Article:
THE POLICY PROCESS
The policy process contains four sequential stages: (1) agenda setting, (2) policy enactment, (3) policy implementation, and (4) evaluation. Given the sheer number of issues already processed by the government, called the continuing agenda, and the large number of new proposals being pushed at any one time, it is typically quite difficult to move a new policy all the way through the process.
Agenda setting is the crucial first stage of the public policy process. Agenda setting has two subphases: problem identification and alternative specification. Problem identification identifies the issues that merit discussion. Not all issues make it onto the governmental agenda because there is only so much attention that government can pay. Thus, one of the more important tasks for a policy advocate is to frame his or her issue in a compelling way that raises a persuasive dimension or critical need.Bryan D. Jones and Frank R. Baumgartner. 2005. The Politics of Attention. Chicago: University of Chicago Press. For example, health care reform has been attempted on many occasions over the years. One key to making the topic salient has been to frame it in terms of health care access, highlighting the percentage of people who do not have health insurance.
Alternative specification, the second subphase of agenda setting, considers solutions to fix the difficulty raised in problem identification. For example, government officials may agree in the problem subphase that the increase in childhood obesity presents a societal problem worthy of government attention. However, the solution can be complex, and people who otherwise agree might come into conflict over what the best answer is. Alternatives might range from reinvestment in school physical education programs and health education classes, to taking soda and candy machines out of the schools and requiring good nutrition in school lunches. Agenda setting ends when a given problem has been selected, a solution has been paired with that problem, and the solution goes to the decision makers for a vote. Acid rain provides another nice illustration of agenda setting and the problems and solutions subphases. Acid rain is a widely recognized problem that did not make it on to the governmental policy agenda until Congress passed the Air Quality Act of 1967, long after environmental groups started asking for laws to regulate pollution.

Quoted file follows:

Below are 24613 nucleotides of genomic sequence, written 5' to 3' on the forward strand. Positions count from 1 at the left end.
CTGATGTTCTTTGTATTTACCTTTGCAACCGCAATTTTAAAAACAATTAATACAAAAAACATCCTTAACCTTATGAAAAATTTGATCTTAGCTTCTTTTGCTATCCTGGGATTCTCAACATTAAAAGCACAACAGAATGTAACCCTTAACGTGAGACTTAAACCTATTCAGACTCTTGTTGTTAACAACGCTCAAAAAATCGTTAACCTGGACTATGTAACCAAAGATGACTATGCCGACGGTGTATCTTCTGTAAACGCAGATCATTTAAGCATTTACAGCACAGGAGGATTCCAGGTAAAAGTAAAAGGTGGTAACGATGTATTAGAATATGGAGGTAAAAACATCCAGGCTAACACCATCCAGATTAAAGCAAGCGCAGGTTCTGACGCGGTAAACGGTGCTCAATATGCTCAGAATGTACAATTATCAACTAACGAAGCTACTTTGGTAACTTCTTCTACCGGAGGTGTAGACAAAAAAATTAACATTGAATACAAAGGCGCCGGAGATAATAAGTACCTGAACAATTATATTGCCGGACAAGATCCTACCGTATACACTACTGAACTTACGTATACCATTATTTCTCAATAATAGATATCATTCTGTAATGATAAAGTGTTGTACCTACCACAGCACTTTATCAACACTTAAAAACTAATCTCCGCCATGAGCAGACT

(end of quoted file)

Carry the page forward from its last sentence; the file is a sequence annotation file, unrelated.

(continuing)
In the second policy phase, enactment, the elected branches of government typically consider one specific solution to a problem and decide whether to pass it. This stage is the most visible one and usually garners the most press coverage. And yet it is somewhat anticlimatic. By the time a specific policy proposal (a solution) comes out of agenda setting for a yes/no vote, it can be something of a foregone conclusion that it will pass.
Once the policy has been enacted—usually by the legislative and/or executive branches of the government, like Congress or the president at the national level or the legislature or governor of a state—government agencies do the work of actually implementing it. On a national level, policy implementation can be either top-down or bottom-up. In top-down implementation, the federal government dictates the specifics of the policy, and each state implements it the same exact way. In bottom-up implementation, the federal government allows local areas some flexibility to meet their specific challenges and needs.Daniel Mazmanian and Paul Sabatier. 1989. Implementation and Public Policy. Washington, DC: Rowman and Littlefield.
Evaluation, the last stage of the process, should be tied directly to the policy’s desired outcomes. Evaluation essentially asks, “How well did this policy do what we designed it to do?” The answers can sometimes be surprising. In one hotly debated case, the United States funded abstinence-only sex education for teens with the goal of reducing teen pregnancy. A 2011 study published in the journal PLoS One, however, found that abstinence-only education actually increased teen pregnancy rates.Kathrin F. Stanger-Hall and David W. Hall. 2011. “Abstinence-Only Education and Teen Pregnancy Rates: Why We Need Comprehensive Sex Education in the U.S.,” PLoS One October 14, http://www.ncbi.nlm.nih.gov/pmc/articles/PMC3194801/. The information from the evaluation stage can feed back into the other stages, informing future decisions and creating a public policy cycle.